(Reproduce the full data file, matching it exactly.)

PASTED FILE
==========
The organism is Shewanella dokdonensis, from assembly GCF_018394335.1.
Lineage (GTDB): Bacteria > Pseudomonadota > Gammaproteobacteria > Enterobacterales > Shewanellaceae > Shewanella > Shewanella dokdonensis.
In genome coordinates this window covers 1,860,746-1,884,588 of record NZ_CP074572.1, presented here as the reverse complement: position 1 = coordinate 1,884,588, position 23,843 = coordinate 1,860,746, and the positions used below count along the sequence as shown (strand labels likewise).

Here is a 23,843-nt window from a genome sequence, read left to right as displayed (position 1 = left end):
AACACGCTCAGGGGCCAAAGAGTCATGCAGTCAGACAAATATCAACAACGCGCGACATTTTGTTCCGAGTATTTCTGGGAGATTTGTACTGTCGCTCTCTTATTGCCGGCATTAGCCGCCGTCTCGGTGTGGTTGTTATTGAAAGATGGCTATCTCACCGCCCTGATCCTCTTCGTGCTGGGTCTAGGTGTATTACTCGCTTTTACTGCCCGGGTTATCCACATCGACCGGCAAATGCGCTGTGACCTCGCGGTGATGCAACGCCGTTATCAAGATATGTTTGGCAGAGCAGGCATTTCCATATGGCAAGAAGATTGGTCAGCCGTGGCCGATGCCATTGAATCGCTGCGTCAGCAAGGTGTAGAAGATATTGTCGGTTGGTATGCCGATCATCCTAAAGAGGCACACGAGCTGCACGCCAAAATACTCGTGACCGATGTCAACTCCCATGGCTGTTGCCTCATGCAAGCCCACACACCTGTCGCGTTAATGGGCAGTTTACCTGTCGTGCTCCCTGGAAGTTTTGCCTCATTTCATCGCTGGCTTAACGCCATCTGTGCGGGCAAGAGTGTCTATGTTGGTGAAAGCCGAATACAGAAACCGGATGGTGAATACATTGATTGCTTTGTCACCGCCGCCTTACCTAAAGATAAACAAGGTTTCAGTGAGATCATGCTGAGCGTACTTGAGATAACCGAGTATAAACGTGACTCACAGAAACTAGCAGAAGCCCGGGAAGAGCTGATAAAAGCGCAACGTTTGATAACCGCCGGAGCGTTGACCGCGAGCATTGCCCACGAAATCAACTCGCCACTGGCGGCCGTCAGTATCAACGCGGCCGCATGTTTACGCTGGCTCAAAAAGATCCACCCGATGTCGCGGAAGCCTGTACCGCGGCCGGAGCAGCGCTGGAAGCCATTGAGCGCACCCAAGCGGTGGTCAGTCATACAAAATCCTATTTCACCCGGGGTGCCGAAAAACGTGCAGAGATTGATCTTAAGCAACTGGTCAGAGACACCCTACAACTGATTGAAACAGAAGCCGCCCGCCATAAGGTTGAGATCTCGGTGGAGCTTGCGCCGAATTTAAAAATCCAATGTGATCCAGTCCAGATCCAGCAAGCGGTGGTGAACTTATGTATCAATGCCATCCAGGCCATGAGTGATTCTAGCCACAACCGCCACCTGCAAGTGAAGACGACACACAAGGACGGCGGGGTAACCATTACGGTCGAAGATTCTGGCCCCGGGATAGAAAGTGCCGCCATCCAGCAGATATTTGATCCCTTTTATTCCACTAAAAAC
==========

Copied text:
The organism is Shewanella dokdonensis, from assembly GCF_018394335.1.
Lineage (GTDB): Bacteria > Pseudomonadota > Gammaproteobacteria > Enterobacterales > Shewanellaceae > Shewanella > Shewanella dokdonensis.
In genome coordinates this window covers 1,860,746-1,884,588 of record NZ_CP074572.1, presented here as the reverse complement: position 1 = coordinate 1,884,588, position 23,843 = coordinate 1,860,746, and the positions used below count along the sequence as shown (strand labels likewise).

Here is a 23,843-nt window from a genome sequence, read left to right as displayed (position 1 = left end):
AACACGCTCAGGGGCCAAAGAGTCATGCAGTCAGACAAATATCAACAACGCGCGACATTTTGTTCCGAGTATTTCTGGGAGATTTGTACTGTCGCTCTCTTATTGCCGGCATTAGCCGCCGTCTCGGTGTGGTTGTTATTGAAAGATGGCTATCTCACCGCCCTGATCCTCTTCGTGCTGGGTCTAGGTGTATTACTCGCTTTTACTGCCCGGGTTATCCACATCGACCGGCAAATGCGCTGTGACCTCGCGGTGATGCAACGCCGTTATCAAGATATGTTTGGCAGAGCAGGCATTTCCATATGGCAAGAAGATTGGTCAGCCGTGGCCGATGCCATTGAATCGCTGCGTCAGCAAGGTGTAGAAGATATTGTCGGTTGGTATGCCGATCATCCTAAAGAGGCACACGAGCTGCACGCCAAAATACTCGTGACCGATGTCAACTCCCATGGCTGTTGCCTCATGCAAGCCCACACACCTGTCGCGTTAATGGGCAGTTTACCTGTCGTGCTCCCTGGAAGTTTTGCCTCATTTCATCGCTGGCTTAACGCCATCTGTGCGGGCAAGAGTGTCTATGTTGGTGAAAGCCGAATACAGAAACCGGATGGTGAATACATTGATTGCTTTGTCACCGCCGCCTTACCTAAAGATAAACAAGGTTTCAGTGAGATCATGCTGAGCGTACTTGAGATAACCGAGTATAAACGTGACTCACAGAAACTAGCAGAAGCCCGGGAAGAGCTGATAAAAGCGCAACGTTTGATAACCGCCGGAGCGTTGACCGCGAGCATTGCCCACGAAATCAACTCGCCACTGGCGGCCGTCAGTATCAACGCGGCCGCATGTTTACGCTGGCTCAAAAAGATCCACCCGATGTCGCGGAAGCCTGTACCGCGGCCGGAGCAGCGCTGGAAGCCATTGAGCGCACCCAAGCGGTGGTCAGTCATACAAAATCCTATTTCACCCGGGGTGCCGAAAAACGTGCAGAGATTGATCTTAAGCAACTGGTCAGAGACACCCTACAACTGATTGAAACAGAAGCCGCCCGCCATAAGGTTGAGATCTCGGTGGAGCTTGCGCCGAATTTAAAAATCCAATGTGATCCAGTCCAGATCCAGCAAGCGGTGGTGAACTTATGTATCAATGCCATCCAGGCCATGAGTGATTCTAGCCACAACCGCCACCTGCAAGTGAAGACGACACACAAGGACGGCGGGGTAACCATTACGGTCGAAGATTCTGGCCCCGGGATAGAAAGTGCCGCCATCCAGCAGATATTTGATCCCTTTTATTCCACTAAAAAC